It is not clear that AHPs would be a better option for small employers than they have today. Forming larger groups can help spread insurance risk and administrative costs. Larger plans can also use their leverage to push better managed care protocols into their insurance plans, and thus cut costs. However, the voluntary nature of AHPs could result in plans competing for healthier groups of workers rather than investing the resources necessary to make health care more efficient and effective.

Small employers may have the option of joining more than one AHP or staying in the regulated market. Competing AHPs might structure their coverage to attract firms with younger, healthier workers. The press statement accompanying the EO states that employers would not be allowed to discriminate among workers based on their health status. But small employers would not be forced to join AHPs, and the rules for joining might be written in ways that implicitly and subtly target firms with healthier workers.

AHPs could add value to the health system if they moved people out of expensive, unmanaged fee-for-service insurance with high administrative costs into better-run managed care plans that cut expenses through economies of scale and elimination of unnecessary use of services. The Trump administration might find a way within current law to make these kinds of AHPs available without shifting higher premiums onto less healthy workers. But the history of AHPs and related types of organizations is not promising. Many previous multi-employer plans have suffered from undercapitalization, and have gone insolvent. It will not be easy to secure the necessary capital to build a viable AHP in a market in which small employers may have several insurance options.

Short-Term, Limited Duration Insurance (STLDI)

Short-term health insurance policies offer coverage to individuals who are unable to obtain other forms of health insurance but want to be protected for a specific period of time. STDLI plans are not subject to the ACA’s insurance rules. They do not have to cover the ACA’s essential health benefits, they do not cover pre-existing conditions, and they are not required to cover people in poor health. One study found that STDLI plans are one-third the price of exchange plans. These plans have generally been viewed as niche products, sold primarily to people who are between jobs.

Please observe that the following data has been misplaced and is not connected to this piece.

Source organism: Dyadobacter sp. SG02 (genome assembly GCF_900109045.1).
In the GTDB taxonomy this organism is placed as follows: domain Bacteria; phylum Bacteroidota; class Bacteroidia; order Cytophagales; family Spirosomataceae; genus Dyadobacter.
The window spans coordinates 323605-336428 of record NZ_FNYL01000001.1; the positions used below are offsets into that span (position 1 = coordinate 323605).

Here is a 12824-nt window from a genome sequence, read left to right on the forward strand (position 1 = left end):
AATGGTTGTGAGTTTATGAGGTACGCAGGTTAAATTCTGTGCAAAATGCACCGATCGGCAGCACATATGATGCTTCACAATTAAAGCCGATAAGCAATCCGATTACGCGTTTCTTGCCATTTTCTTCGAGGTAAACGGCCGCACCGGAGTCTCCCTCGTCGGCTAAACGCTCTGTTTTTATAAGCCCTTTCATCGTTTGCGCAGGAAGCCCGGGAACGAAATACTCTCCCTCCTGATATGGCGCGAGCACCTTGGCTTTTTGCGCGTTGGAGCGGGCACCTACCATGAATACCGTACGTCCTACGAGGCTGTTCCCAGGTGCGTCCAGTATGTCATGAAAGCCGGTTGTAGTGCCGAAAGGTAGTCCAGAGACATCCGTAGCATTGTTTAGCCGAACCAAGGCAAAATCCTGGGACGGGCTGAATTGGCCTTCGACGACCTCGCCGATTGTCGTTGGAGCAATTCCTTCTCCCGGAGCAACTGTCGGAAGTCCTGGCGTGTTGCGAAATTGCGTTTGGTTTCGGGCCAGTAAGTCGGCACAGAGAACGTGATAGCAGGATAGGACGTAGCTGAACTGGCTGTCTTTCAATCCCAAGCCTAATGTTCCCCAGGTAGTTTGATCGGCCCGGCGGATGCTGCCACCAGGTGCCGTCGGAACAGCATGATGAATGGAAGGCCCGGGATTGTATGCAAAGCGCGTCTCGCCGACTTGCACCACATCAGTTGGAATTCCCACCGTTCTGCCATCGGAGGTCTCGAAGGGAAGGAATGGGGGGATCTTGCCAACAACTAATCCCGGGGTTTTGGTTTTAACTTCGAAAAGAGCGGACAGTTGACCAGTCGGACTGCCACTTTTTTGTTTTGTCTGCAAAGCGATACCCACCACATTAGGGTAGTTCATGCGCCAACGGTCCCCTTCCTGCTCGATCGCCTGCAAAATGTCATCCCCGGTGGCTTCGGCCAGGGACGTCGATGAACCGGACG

The EO calls on HHS, Labor, and Treasury to reverse decisions of the Obama administration that restricted the availability of STLDI plans. A regulation issued on October 31, 2016 limits their duration to no more than three months, and the plans are not renewable. Moreover, enrollment in an STLDI plan does not constitute coverage under the ACA’s individual mandate. It seems likely that the agencies have the authority under current law to allow STLDI plans to cover an individual for up to one year and to be renewable.

STLDI plans are clearly not for everyone but could prove attractive to some customers. Low-cost coverage should be made available to individuals who change jobs and those who are unable to buy exchange coverage after the open season has ended. Consumers enrolled in STLDI plans who develop a serious medical condition would probably not be able to renew their coverage but would have access to higher-premium plans offered on the ACA-regulated marketplace.

An open question is whether the Trump administration will also attempt to exempt STLDI enrollees from the individual mandate’s tax penalties. That would make short-term plans more attractive for healthy people and thus exacerbate the adverse selection that is already driving up premiums for ACA-compliant plans.

Health Reimbursement Arrangements (HRAs)

HRAs allow employers to reimburse workers for their families’ medical expenses, including deductibles and other cost-sharing payments and health items not covered by insurance. Unlike health savings accounts, workers do not contribute to HRAs. Payments made by an employer through an HRA are not treated as taxable income for the worker. The Obama administration required HRAs to be used solely in conjunction with ACA-compliant health plans.

The EO directs the agencies to propose ways to expand the availability and use of HRAs. The EO specifically states an intention to allow HRAs to be used for workers purchasing their own non-group coverage. The administration may be planning to allow HRA funds to be used to pay premiums and cost-sharing in the individual insurance market, including plans that are not ACA-compliant. Those plans might include AHP plans and STDLI, depending on other regulatory changes that might result from the EO.